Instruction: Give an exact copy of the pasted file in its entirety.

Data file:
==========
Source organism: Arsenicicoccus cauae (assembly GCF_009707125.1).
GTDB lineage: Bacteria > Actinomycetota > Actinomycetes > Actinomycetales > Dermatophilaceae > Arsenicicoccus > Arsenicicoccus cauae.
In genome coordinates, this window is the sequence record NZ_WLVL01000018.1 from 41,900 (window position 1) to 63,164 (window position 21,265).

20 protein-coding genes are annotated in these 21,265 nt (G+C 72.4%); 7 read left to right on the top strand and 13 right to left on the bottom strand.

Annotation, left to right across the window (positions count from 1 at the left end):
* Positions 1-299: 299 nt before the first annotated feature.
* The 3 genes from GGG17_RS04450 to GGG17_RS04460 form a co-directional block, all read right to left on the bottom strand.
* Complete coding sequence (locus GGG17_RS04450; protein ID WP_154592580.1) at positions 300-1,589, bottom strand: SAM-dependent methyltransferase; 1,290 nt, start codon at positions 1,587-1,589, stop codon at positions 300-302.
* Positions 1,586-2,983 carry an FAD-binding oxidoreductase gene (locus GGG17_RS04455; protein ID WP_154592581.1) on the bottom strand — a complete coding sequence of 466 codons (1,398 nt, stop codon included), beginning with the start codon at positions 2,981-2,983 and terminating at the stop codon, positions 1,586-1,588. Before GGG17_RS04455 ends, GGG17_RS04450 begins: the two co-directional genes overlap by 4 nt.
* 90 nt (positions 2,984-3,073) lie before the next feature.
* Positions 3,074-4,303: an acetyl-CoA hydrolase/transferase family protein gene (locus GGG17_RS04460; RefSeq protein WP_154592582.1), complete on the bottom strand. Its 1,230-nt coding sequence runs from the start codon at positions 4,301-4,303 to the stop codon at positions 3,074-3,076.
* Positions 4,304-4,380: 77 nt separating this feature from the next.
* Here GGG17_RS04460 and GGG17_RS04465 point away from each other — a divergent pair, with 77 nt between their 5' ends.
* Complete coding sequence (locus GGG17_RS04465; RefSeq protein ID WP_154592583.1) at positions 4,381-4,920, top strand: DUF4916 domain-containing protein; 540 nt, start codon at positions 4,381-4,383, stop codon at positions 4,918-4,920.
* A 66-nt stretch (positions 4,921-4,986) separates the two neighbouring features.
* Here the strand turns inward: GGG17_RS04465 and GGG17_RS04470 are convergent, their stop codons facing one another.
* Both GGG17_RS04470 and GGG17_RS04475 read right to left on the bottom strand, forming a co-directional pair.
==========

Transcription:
Source organism: Arsenicicoccus cauae (assembly GCF_009707125.1).
GTDB lineage: Bacteria > Actinomycetota > Actinomycetes > Actinomycetales > Dermatophilaceae > Arsenicicoccus > Arsenicicoccus cauae.
In genome coordinates, this window is the sequence record NZ_WLVL01000018.1 from 41,900 (window position 1) to 63,164 (window position 21,265).

20 protein-coding genes are annotated in these 21,265 nt (G+C 72.4%); 7 read left to right on the top strand and 13 right to left on the bottom strand.

Annotation, left to right across the window (positions count from 1 at the left end):
* Positions 1-299: 299 nt before the first annotated feature.
* The 3 genes from GGG17_RS04450 to GGG17_RS04460 form a co-directional block, all read right to left on the bottom strand.
* Complete coding sequence (locus GGG17_RS04450; protein ID WP_154592580.1) at positions 300-1,589, bottom strand: SAM-dependent methyltransferase; 1,290 nt, start codon at positions 1,587-1,589, stop codon at positions 300-302.
* Positions 1,586-2,983 carry an FAD-binding oxidoreductase gene (locus GGG17_RS04455; protein ID WP_154592581.1) on the bottom strand — a complete coding sequence of 466 codons (1,398 nt, stop codon included), beginning with the start codon at positions 2,981-2,983 and terminating at the stop codon, positions 1,586-1,588. Before GGG17_RS04455 ends, GGG17_RS04450 begins: the two co-directional genes overlap by 4 nt.
* 90 nt (positions 2,984-3,073) lie before the next feature.
* Positions 3,074-4,303: an acetyl-CoA hydrolase/transferase family protein gene (locus GGG17_RS04460; RefSeq protein WP_154592582.1), complete on the bottom strand. Its 1,230-nt coding sequence runs from the start codon at positions 4,301-4,303 to the stop codon at positions 3,074-3,076.
* Positions 4,304-4,380: 77 nt separating this feature from the next.
* Here GGG17_RS04460 and GGG17_RS04465 point away from each other — a divergent pair, with 77 nt between their 5' ends.
* Complete coding sequence (locus GGG17_RS04465; RefSeq protein ID WP_154592583.1) at positions 4,381-4,920, top strand: DUF4916 domain-containing protein; 540 nt, start codon at positions 4,381-4,383, stop codon at positions 4,918-4,920.
* A 66-nt stretch (positions 4,921-4,986) separates the two neighbouring features.
* Here the strand turns inward: GGG17_RS04465 and GGG17_RS04470 are convergent, their stop codons facing one another.
* Both GGG17_RS04470 and GGG17_RS04475 read right to left on the bottom strand, forming a co-directional pair.